Ezequiel R. Hernandez

By Michael Trevino

Following his brothers' example of taking a stand against a foreign power and volunteering for the military, Ezequiel Hernandez enlisted in the Armed Forces as a teenager.

"When I turned 18, none of my brothers were home so I joined," Hernandez said.

Wilfred Navarro

By Brittany Wilson

After getting discharged from the Navy in 1948, Wilfred Navarro, Jr. returned to his hometown of Houston. He finished high school and decided he’d like to be a police officer. But first, he and other Latino veterans would have to overcome institutional racism.

Navarro was the third Latino officer hired by the Houston Police Department and would go on to serve for nearly five decades in many capacities, including high-level administration. His wife, influenced by her husband’s example, would later become a police officer.

Jesus G. Reyes

By Cynthia Agnew

Jesus "Jesse" Reyes, an accomplished shoe repairman, painter and World War II veteran, describes his Army experience as a life-altering phenomenon that helped him become the man he is today. The will to fight for his life when on the front line in Germany taught him that all good things come from hard work and perseverance.

George Salmerón

By Rajesh Reddy

George Salmerón grew up hearing how his father was forced to serve in the Mexican Army at age 13 in the early 1900s.

"[My father] saw a bunch of soldiers coming around with a little drum, single-file. All of a sudden, they stopped in front of him. They made a circle completely around him, and they took him off to the Army," Salmerón said. "He was then officially recruited in the Army of Porfirio Diaz."

Antonio Rico

By Brandi Richey

If it wasn't for ice cream, Antonio Rico's experience in the Navy during World War II might have been even more tedious. Stationed in Guam in 1945, Rico remembers the long hours pulling guard duty on the island.

"Ice cream saved my life," Rico joked. "It was a lonely time, but the best part was that we could have all the ice cream we wanted."

Leopold Rodriguez Moreno

By Kelly Tarleton

The thought of failure has never deterred Leopold Rodriguez Moreno from his goals.

Moreno says he was the first Mexican American to be sent to West Virginia as an inspector for the Southern Pacific Railroad Co.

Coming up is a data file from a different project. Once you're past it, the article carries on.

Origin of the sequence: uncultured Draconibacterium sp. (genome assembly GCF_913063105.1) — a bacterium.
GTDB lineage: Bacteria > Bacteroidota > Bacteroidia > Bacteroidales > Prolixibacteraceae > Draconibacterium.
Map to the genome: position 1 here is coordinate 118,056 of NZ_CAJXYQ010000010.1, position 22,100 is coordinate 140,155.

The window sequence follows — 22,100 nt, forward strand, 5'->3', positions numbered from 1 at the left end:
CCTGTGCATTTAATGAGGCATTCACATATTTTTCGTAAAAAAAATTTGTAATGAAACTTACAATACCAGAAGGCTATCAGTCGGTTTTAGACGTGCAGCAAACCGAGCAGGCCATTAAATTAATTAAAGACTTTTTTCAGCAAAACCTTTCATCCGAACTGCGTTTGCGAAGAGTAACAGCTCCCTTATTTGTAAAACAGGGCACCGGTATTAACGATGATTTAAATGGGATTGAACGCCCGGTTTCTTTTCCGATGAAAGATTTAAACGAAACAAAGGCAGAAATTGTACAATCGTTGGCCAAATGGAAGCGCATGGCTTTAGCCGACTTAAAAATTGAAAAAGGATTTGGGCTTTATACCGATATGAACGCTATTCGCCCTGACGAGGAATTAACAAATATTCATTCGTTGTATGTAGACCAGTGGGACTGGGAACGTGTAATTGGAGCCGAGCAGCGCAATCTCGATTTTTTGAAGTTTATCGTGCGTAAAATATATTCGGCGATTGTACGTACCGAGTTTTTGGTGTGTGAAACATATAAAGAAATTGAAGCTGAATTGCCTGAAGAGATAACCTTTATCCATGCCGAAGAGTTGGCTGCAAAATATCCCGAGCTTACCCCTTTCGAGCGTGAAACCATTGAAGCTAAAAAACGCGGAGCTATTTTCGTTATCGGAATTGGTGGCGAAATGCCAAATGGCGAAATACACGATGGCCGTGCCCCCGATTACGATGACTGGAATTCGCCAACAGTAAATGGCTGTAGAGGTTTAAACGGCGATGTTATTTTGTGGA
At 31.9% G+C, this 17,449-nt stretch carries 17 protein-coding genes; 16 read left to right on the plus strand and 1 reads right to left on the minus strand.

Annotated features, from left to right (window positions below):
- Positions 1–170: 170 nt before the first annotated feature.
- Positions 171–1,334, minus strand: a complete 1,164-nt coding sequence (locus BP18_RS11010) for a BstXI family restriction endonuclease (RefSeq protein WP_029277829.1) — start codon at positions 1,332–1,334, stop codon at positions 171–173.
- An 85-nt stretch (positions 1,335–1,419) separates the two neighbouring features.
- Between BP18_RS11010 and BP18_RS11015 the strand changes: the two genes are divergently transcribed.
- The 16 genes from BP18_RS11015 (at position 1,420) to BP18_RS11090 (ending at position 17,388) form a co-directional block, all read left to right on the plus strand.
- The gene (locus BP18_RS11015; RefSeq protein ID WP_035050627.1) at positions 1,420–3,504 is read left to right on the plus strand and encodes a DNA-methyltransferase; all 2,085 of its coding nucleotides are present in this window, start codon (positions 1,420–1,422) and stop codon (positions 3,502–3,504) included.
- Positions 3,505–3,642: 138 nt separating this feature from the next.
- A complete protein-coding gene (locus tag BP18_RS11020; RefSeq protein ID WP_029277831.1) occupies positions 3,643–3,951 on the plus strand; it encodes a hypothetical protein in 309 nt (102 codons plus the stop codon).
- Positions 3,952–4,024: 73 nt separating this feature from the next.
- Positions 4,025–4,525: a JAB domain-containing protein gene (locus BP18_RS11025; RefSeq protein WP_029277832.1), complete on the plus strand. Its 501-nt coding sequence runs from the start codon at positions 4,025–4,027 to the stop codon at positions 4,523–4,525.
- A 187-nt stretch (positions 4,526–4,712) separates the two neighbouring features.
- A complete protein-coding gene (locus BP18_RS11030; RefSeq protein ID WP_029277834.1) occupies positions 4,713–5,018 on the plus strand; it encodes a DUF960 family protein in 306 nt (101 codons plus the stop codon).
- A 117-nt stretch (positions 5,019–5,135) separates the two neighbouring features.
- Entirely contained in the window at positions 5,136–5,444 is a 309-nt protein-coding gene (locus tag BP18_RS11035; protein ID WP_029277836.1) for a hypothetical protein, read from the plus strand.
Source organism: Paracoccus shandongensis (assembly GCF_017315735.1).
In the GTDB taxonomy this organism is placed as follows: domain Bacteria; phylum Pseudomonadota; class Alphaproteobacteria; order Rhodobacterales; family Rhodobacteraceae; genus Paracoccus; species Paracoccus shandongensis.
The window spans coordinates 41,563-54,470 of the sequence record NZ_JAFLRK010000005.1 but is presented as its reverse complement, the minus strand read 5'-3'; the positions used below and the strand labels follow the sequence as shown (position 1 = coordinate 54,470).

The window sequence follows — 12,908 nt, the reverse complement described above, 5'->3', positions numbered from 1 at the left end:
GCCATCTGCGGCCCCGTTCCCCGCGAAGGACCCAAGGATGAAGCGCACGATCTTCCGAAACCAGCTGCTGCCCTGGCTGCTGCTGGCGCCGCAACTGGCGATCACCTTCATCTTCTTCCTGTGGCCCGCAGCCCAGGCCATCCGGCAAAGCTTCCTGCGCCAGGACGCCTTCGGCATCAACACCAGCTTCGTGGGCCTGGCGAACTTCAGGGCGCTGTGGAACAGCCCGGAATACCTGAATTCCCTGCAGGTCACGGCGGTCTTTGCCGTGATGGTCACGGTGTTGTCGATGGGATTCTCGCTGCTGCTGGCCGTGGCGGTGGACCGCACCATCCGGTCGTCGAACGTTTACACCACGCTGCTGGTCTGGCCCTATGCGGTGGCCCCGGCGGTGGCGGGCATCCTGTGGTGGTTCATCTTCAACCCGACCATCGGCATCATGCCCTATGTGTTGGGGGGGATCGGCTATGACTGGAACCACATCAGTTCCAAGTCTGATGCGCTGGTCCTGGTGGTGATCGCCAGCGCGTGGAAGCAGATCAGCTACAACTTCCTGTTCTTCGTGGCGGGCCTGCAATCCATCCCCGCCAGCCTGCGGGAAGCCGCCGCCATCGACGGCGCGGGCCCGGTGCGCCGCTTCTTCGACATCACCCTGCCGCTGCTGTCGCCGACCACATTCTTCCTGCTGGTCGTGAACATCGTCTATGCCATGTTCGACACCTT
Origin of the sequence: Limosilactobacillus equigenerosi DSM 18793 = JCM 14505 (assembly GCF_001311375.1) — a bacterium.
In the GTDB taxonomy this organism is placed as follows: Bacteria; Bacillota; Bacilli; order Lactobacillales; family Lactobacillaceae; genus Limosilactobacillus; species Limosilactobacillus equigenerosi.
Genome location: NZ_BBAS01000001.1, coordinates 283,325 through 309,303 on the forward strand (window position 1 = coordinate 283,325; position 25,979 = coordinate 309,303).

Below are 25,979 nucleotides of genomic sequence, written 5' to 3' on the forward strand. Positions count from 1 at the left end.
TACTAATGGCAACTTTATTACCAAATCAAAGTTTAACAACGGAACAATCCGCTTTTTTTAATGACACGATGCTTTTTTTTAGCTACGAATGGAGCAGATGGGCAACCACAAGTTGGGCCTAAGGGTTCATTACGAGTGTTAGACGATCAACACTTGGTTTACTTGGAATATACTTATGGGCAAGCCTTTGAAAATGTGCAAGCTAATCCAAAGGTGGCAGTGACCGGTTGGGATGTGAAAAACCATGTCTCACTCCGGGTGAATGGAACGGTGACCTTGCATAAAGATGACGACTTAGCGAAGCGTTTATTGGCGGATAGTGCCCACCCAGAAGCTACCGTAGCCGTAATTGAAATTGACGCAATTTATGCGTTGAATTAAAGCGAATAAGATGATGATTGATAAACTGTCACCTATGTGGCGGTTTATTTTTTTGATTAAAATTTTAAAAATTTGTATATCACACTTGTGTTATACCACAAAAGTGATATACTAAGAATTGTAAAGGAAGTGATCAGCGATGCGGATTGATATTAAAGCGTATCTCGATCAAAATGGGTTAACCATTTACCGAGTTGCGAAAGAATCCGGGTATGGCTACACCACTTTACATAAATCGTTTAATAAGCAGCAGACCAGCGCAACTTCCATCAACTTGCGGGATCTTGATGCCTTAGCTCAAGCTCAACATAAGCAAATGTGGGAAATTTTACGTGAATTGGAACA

He met Rosa Villagomez, the woman of his dreams, and decided he’d marry her. Six years later, he did.

But Moreno says one of his most important accomplishments is having survived a gunshot wound in the back during the Battle of Luzon in World War II.

Alberto Ochoa Marquez

By Tara Wilcox-G.

Alberto Marquez remembers an autumn day in Houston in 1942 when he and a friend went out for hot dogs and, by the time they returned home, they’d decided to volunteer to fight in World War II.

While walking to lunch that day, the young men had spotted the now-famous promotion advertisement of Uncle Sam pointing his finger, saying "I WANT YOU." The two friends began to joke and argue about which one of them Uncle Sam really wanted.

David Loredo

By Emma Graves Fitzsimmons

When David Loredo was shot in the stomach in the hills of the Philippines during World War II, his first thought was he’d never see his mother again.

"I remember standing there in a daze," Loredo said. "I felt like I had gotten hit with a huge rock. I was scared I was going to die."

Gilbert Garcia

By Meridith Kohut

There were ways to battle tedium in the long stretches at sea: poker games, movie nights and dishes of ice cream. But for Gilbert Garcia of Houston, Texas, it was mostly the poker winnings he relished.

At sea, Garcia was perhaps the best poker player on ship. He boasts being able to win hands despite other players sharing their cards with one another in an effort to beat him.

Enrique Rodriguez Falcon

By Jennifer Yee

Like many veterans coming home from World War II, Henry Falcon remembers having a difficult time adjusting to American society. His return to the peace of America was a stark contrast to his three years of fierce air combat as a gunner on bomber missions over Europe.

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